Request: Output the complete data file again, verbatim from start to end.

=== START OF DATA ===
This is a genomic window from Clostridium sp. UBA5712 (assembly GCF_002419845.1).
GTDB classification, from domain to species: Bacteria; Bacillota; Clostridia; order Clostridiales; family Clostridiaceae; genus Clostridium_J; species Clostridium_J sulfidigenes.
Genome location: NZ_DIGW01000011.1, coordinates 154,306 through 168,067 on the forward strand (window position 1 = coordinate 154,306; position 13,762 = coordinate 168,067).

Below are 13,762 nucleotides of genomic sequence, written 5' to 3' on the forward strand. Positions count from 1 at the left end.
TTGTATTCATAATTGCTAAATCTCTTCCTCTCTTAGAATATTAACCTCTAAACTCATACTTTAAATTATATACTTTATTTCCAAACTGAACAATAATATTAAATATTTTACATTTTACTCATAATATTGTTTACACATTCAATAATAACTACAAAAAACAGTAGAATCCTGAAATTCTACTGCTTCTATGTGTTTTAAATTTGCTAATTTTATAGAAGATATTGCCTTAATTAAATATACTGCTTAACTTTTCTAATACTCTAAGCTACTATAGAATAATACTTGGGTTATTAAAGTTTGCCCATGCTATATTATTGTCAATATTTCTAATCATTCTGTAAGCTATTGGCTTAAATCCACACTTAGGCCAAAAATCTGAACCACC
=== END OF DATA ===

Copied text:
This is a genomic window from Clostridium sp. UBA5712 (assembly GCF_002419845.1).
GTDB classification, from domain to species: Bacteria; Bacillota; Clostridia; order Clostridiales; family Clostridiaceae; genus Clostridium_J; species Clostridium_J sulfidigenes.
Genome location: NZ_DIGW01000011.1, coordinates 154,306 through 168,067 on the forward strand (window position 1 = coordinate 154,306; position 13,762 = coordinate 168,067).

Below are 13,762 nucleotides of genomic sequence, written 5' to 3' on the forward strand. Positions count from 1 at the left end.
TTGTATTCATAATTGCTAAATCTCTTCCTCTCTTAGAATATTAACCTCTAAACTCATACTTTAAATTATATACTTTATTTCCAAACTGAACAATAATATTAAATATTTTACATTTTACTCATAATATTGTTTACACATTCAATAATAACTACAAAAAACAGTAGAATCCTGAAATTCTACTGCTTCTATGTGTTTTAAATTTGCTAATTTTATAGAAGATATTGCCTTAATTAAATATACTGCTTAACTTTTCTAATACTCTAAGCTACTATAGAATAATACTTGGGTTATTAAAGTTTGCCCATGCTATATTATTGTCAATATTTCTAATCATTCTGTAAGCTATTGGCTTAAATCCACACTTAGGCCAAAAATCTGAACCACC